There's an ironic wordplay on the title "Needful Things". A Want becomes a Need and the difference between the two is blurred.
A good listen, but I find Stephen King's voice a little harsh on the ears, but not too bad.
This book starts out with a promising sense of humour, poking fun at Hollywood elite parties. I'm enjoying this. But the fun suddenly and abruptly ends, devolving into crudity, irritating stupidity, and a frustrating listen.
Hour after hour, for three quarters of the book, the writer grinds on and on about Greyson's incessant and insatiable need to hump every woman in sight, and about each random woman's body parts. Like some erotic collage of breasts and pubics he's slapping together in a frenzied haphazard derangement.
In Thailand, its all about sex for sale. Its much the same for the other places he visits. In Africa, he meets a Kenyan woman in a slum, whose husband has died of AIDS. He immediately beds her too, without any protection, then marries her in a totally off-handed way before he leaves, ensuring he sends her enough money to live on. Paid her off. That's the other theme of this book. He's a rich Hollywood hero who throws money at everyone, precluding the need for any caring. I spend the rest of the book wondering whether he's contracted AIDS or some other form of STD. I'm still wondering. Syphilis is said to attack the brain and cause similar symptoms.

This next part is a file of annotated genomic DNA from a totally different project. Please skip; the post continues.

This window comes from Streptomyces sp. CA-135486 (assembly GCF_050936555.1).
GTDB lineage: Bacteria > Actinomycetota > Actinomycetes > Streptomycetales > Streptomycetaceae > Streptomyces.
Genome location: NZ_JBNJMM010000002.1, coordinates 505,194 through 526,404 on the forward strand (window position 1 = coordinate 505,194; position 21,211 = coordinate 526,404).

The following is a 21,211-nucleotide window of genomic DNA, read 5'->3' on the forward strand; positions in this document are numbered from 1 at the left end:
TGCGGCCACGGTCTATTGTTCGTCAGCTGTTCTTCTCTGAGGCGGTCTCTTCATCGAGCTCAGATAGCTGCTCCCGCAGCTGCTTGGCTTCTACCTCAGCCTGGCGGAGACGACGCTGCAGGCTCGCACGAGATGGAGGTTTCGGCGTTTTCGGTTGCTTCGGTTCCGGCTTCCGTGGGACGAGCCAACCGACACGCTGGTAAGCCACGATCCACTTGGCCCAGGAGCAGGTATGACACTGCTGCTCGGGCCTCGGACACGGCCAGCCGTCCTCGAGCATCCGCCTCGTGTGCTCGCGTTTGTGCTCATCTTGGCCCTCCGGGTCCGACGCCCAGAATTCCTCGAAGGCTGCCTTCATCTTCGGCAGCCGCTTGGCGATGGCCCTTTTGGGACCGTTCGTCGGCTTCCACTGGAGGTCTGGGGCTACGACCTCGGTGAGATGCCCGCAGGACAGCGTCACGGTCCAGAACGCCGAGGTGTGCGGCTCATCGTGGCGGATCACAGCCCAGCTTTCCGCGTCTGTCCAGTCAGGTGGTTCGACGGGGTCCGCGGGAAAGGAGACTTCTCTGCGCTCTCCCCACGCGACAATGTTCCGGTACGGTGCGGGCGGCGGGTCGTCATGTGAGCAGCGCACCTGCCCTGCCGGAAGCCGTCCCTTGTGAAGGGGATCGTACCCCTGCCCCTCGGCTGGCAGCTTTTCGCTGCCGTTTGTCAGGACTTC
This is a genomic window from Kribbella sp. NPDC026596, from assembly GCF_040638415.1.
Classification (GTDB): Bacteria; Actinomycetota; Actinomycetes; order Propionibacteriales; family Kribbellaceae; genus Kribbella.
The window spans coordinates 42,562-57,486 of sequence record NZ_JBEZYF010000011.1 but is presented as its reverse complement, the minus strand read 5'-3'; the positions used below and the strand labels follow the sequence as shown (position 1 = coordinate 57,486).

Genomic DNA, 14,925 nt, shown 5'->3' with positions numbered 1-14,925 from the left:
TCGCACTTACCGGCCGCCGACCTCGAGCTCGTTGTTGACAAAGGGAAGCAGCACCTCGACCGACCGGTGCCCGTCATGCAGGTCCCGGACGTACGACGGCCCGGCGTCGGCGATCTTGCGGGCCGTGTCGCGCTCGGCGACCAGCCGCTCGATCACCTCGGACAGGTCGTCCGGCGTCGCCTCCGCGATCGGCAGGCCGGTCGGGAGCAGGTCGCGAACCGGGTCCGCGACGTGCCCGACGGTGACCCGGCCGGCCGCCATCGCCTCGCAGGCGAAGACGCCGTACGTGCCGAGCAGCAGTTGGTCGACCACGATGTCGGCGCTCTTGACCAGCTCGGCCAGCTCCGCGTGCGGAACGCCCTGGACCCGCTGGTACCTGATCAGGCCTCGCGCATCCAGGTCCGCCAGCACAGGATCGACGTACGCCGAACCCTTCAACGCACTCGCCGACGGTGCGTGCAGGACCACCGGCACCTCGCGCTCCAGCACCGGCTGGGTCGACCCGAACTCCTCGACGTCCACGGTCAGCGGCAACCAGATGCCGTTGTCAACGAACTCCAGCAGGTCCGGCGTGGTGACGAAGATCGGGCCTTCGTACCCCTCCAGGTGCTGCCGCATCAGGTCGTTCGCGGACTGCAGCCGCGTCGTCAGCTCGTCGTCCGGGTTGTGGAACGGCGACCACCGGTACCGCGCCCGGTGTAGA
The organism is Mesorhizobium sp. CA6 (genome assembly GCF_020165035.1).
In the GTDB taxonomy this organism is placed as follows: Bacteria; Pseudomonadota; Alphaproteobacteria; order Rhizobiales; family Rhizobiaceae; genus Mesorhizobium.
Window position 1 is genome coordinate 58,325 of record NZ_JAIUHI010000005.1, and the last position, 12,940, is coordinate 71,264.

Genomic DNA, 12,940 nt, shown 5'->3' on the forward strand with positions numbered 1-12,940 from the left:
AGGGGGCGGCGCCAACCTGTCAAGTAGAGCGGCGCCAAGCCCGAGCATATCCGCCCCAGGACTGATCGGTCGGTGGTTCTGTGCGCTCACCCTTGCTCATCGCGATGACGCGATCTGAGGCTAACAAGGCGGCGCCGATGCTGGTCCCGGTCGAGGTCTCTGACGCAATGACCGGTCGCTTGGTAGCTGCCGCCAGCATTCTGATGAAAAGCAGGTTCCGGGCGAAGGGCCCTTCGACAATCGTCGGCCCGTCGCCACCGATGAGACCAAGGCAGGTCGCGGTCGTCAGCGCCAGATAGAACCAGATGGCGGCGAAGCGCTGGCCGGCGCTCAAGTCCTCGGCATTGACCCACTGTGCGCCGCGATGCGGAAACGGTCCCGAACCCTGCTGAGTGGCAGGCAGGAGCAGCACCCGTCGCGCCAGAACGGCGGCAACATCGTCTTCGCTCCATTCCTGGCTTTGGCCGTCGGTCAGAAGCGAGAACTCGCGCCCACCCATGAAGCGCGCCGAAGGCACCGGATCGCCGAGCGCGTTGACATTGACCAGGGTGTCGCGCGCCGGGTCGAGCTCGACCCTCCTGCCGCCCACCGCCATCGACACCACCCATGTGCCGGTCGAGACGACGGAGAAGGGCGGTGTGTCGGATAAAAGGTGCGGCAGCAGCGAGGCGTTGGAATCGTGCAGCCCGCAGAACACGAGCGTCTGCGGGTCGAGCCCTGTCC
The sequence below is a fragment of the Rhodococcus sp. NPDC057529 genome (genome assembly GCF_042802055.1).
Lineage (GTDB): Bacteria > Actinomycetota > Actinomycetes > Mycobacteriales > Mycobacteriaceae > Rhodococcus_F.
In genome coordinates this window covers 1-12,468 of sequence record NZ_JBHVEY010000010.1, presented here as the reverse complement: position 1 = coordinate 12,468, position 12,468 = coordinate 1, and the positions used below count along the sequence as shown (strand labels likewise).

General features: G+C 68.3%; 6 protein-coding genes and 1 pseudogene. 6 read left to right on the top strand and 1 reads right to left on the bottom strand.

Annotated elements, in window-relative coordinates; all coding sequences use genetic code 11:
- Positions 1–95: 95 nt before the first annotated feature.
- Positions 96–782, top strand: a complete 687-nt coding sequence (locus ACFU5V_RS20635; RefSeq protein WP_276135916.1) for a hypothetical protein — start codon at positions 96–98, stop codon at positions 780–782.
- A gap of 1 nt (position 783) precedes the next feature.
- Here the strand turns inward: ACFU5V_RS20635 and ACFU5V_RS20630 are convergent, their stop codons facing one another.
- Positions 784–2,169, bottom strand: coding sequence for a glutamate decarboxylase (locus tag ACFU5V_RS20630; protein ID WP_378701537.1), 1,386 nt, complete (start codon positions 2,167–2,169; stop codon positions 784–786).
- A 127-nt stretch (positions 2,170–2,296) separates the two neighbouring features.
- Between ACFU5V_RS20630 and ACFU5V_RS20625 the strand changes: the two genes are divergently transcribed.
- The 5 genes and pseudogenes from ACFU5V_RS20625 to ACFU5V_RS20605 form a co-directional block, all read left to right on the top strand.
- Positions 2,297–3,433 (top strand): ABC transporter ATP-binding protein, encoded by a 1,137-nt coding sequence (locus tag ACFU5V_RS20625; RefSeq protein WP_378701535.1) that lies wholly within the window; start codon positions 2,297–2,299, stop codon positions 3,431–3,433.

I was expecting a classier book. Something deeper and more meaningful. Greater insight into bipolar disorder. This author must've heard that sex sells. I wont touch any other books by her. What a load of rubbish!
I've given 2 stars for the beginning and the ending, as well as the attempt at portraying at least something about bipolar disorder.
The content of this book does not live up to its title. It does not show how 'Randomness Rules our Lives'! I expected something completely different. As I'm not particularly into maths and stats, I felt bombarded by it, whereas that which would have been of interest to me was missing. I barely managed to finish listening, and eventually raced through at full speed simply to get it over with.